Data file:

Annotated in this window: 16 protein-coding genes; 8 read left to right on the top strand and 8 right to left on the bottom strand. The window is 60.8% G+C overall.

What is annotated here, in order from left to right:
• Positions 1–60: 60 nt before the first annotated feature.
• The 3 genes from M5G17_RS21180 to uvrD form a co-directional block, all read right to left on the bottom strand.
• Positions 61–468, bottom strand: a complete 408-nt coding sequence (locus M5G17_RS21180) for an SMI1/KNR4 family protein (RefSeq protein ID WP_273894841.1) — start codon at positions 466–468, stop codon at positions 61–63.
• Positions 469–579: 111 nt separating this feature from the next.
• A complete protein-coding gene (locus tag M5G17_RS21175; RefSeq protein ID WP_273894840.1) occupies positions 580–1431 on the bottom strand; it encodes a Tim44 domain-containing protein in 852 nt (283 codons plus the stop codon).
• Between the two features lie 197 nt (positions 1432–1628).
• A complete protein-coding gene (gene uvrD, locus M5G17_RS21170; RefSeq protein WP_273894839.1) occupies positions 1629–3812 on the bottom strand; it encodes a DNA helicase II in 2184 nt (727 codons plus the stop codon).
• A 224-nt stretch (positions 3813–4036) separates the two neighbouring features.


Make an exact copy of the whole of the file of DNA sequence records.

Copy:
Annotated in this window: 16 protein-coding genes; 8 read left to right on the top strand and 8 right to left on the bottom strand. The window is 60.8% G+C overall.

What is annotated here, in order from left to right:
• Positions 1–60: 60 nt before the first annotated feature.
• The 3 genes from M5G17_RS21180 to uvrD form a co-directional block, all read right to left on the bottom strand.
• Positions 61–468, bottom strand: a complete 408-nt coding sequence (locus M5G17_RS21180) for an SMI1/KNR4 family protein (RefSeq protein ID WP_273894841.1) — start codon at positions 466–468, stop codon at positions 61–63.
• Positions 469–579: 111 nt separating this feature from the next.
• A complete protein-coding gene (locus tag M5G17_RS21175; RefSeq protein ID WP_273894840.1) occupies positions 580–1431 on the bottom strand; it encodes a Tim44 domain-containing protein in 852 nt (283 codons plus the stop codon).
• Between the two features lie 197 nt (positions 1432–1628).
• A complete protein-coding gene (gene uvrD, locus M5G17_RS21170; RefSeq protein WP_273894839.1) occupies positions 1629–3812 on the bottom strand; it encodes a DNA helicase II in 2184 nt (727 codons plus the stop codon).
• A 224-nt stretch (positions 3813–4036) separates the two neighbouring features.